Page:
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taking off the written patent, on the blank skin wrote a fresh patent, of a different import from the former, and published it as true. This was held no counterfeiting of the great feal, but only a great misprision; and fir Edward Coke' mentions it with some indignation, that the party was living at that day.


6. THE fixth fpecies of treafon under this ftatute, is "if a "man counterfeit the king's money; and if a man bring false 66 money into the realm counterfeit to the money of England, knowing the money to be falfe." As to the first branch, counterfeiting the king's money; this is treafon, whether the false money be uttered in payment or not. Also if the king's own minters alter the standard or alloy established by law, it is treafon. But gold and filver money only are held to be within this ftatute. With regard likewife to the second branch, importing foreign counterfeit money, in order to utter it here; it is held that uttering it, without importing it, is not within the statute". But of this we shall presently say more.


7. THE laft fpecies of treafon, afcertained by this statute, is "if a man flay the chancellor, treasurer, or the king's justices "of the one bench or the other, juftices in eyre, or justices of “affize, and all other juftices affigned to hear and determine, being in their places doing their offices." These high magistrates, as they represent the king's majefty during the execution of their offices, are therefore for the time equally regarded by the law. But this statute extends only to the actual killing of them, and not to wounding, or a bare attempt to kill them. It extends alfo only to the officers therein specified; and therefore the barons of the exchequer, as fuch, are not within the protection of this act".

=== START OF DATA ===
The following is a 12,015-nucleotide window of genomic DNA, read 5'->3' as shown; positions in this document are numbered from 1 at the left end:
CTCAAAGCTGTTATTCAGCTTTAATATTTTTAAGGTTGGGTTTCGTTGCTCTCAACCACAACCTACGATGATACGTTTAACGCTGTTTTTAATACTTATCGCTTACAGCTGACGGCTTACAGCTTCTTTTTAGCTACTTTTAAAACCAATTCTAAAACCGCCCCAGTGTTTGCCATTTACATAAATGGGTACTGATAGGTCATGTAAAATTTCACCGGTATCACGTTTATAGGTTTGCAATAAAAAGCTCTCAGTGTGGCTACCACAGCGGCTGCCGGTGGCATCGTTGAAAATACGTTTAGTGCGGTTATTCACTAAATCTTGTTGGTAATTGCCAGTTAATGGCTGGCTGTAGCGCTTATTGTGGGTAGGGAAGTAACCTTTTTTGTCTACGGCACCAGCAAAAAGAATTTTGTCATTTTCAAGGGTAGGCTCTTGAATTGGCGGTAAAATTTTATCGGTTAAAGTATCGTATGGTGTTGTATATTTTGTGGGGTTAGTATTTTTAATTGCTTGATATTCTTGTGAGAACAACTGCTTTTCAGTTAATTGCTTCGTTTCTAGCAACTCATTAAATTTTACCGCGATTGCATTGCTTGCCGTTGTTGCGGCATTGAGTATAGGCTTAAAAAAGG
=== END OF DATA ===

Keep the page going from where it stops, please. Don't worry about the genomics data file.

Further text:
THUS careful was the legiflature, in the reign of Edward the third, to fpecify and reduce to a certainty the vague notions of